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Alzheimer's: Smoothing the transition on moving day
Moving a loved one who has Alzheimer's into a new home or facility is a daunting task. Here's help planning ahead, from exploring options early to adding familiar touches.By Mayo Clinic staff
Moving from one home to another is never easy. For a person who has Alzheimer's disease, changing the routine and moving into an unfamiliar environment can be especially daunting.
If you're helping a loved one who has Alzheimer's move to a new home or into a care facility, make the transition as comfortable as possible.
If possible, talk to your loved one about preferences for living arrangements while he or she can still make reasonable choices. It might be harder to make guesses later about what your loved one would want.
If your loved one will be moving to a care facility, make frequent visits before the move. Speak with the staff about your loved one's background and any special needs. Provide details on your loved one's medical and mental health history, including a detailed medication list.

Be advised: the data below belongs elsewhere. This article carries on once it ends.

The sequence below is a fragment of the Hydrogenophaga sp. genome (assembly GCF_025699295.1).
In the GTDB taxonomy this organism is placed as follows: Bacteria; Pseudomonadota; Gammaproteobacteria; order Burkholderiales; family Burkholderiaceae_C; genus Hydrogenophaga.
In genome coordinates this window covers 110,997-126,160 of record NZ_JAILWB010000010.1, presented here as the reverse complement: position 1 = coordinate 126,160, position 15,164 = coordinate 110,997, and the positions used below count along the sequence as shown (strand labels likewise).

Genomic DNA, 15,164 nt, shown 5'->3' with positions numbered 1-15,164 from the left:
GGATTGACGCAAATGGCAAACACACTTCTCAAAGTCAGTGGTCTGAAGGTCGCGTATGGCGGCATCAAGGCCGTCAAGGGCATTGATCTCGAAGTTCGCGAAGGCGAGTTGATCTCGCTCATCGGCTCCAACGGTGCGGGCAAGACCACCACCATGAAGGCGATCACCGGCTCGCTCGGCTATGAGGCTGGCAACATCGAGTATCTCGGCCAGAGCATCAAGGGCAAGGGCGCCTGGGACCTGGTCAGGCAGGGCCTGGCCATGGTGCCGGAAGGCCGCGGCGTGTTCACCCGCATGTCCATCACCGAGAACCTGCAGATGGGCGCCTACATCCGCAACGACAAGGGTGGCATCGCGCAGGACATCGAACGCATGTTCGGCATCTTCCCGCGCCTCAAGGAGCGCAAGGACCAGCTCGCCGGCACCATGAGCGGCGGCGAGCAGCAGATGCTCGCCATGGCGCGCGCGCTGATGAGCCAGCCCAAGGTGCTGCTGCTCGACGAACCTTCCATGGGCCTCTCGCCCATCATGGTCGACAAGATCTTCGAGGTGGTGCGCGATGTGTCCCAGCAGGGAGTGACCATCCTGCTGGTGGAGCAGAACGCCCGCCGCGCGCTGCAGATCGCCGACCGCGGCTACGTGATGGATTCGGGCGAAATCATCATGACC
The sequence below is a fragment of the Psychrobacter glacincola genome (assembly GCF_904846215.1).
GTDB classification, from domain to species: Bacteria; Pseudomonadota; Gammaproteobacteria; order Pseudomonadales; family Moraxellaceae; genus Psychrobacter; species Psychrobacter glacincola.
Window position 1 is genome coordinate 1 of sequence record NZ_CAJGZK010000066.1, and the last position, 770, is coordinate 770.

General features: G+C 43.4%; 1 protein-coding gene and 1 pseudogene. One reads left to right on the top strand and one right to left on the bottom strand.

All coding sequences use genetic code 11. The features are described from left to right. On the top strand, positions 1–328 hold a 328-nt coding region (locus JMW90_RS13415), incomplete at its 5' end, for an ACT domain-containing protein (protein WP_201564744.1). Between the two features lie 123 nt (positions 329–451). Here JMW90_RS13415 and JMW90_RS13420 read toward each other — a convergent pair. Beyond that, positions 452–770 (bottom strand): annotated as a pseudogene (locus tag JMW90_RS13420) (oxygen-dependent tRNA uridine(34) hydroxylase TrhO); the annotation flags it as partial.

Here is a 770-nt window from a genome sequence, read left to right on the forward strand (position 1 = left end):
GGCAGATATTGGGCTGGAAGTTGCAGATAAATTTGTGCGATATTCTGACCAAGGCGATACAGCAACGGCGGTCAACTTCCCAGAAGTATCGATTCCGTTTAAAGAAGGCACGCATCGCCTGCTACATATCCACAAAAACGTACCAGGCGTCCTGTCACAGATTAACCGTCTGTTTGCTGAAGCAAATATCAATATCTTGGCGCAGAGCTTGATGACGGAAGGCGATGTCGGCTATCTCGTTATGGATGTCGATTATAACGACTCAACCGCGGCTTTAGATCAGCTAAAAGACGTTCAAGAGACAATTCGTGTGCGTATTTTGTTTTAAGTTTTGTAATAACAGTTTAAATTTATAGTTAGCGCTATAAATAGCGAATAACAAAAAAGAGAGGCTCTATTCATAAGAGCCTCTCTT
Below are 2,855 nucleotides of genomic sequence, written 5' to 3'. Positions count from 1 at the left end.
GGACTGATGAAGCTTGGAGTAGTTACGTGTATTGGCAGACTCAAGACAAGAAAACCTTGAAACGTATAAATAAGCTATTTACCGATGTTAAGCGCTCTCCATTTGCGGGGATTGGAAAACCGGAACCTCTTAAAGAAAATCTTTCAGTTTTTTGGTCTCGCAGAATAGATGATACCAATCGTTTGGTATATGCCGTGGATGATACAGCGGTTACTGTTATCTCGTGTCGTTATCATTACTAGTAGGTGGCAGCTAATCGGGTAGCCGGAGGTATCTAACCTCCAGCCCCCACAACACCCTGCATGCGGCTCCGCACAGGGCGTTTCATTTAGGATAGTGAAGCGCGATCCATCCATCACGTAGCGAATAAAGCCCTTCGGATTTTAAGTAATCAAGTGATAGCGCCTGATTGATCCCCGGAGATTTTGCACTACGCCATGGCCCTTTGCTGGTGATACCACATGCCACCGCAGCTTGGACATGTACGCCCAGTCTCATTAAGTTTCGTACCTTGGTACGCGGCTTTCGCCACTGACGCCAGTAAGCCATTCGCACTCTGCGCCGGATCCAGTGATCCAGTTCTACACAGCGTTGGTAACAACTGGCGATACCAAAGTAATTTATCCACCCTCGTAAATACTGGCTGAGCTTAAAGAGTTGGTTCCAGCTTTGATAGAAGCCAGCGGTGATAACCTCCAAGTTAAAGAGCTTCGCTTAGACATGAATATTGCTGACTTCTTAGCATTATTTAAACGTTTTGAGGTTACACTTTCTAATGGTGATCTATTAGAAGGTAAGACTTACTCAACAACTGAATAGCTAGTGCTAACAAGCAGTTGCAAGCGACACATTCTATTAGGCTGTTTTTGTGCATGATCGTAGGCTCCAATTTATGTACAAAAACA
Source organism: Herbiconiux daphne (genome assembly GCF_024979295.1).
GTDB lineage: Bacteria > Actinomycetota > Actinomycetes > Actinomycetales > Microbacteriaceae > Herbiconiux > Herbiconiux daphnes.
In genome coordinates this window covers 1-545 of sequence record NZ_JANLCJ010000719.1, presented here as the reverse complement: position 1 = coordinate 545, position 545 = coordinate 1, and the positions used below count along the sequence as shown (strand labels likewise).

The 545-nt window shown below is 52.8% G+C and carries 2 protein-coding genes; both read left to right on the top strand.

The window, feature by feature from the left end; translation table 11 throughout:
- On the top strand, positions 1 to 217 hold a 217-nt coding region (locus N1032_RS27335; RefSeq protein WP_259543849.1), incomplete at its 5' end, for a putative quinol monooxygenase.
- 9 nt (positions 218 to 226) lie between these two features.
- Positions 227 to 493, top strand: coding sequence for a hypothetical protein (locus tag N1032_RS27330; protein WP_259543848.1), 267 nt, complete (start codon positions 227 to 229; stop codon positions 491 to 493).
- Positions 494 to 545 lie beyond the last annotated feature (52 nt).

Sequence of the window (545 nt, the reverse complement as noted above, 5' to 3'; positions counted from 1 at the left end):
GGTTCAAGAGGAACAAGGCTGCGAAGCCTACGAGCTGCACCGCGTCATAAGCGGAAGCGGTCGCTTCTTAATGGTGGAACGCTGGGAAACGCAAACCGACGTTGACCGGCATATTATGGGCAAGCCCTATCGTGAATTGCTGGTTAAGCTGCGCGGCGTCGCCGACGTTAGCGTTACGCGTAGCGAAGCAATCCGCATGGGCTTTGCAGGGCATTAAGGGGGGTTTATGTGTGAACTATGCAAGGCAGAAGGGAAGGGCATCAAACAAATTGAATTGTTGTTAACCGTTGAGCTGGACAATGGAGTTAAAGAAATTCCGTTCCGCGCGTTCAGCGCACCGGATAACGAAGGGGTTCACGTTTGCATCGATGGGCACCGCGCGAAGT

Consider carefully whether to include your loved one in these visits. If your loved one is interested, it might make sense to bring him or her with you. If you sense that a visit would only create stress and anxiety, go ahead without your loved one.
Add familiar touches
Before the move, make your loved one's new room or space look and feel as familiar as possible. Decorate the area with a treasured quilt, a shelf with special items, a favorite chair or other meaningful possessions. Familiar belongings can trigger feelings of connectedness and ownership, as well as boost your loved one's sense of security.
Stock the space with pictures of loved ones and friends, memory books or photo albums. Reminiscing about the past can help a person who has Alzheimer's bring reassuring memories into the present. Label the pictures to help staff members or others identify the people in your loved one's life and encourage conversations about the past.
As you're preparing your loved one's space, be careful with heirlooms and priceless or irreplaceable items. Consider bringing items that can be replaced easily if necessary — such as costume jewelry or copies of old photos.Next page
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- Residential care. Alzheimer's Association. http://www.alz.org/care/alzheimers-dementia-residential-facilities.asp. Accessed June 5, 2012.
- Lunde AM (expert opinion). Mayo Clinic, Rochester, Minn. July 25, 2012.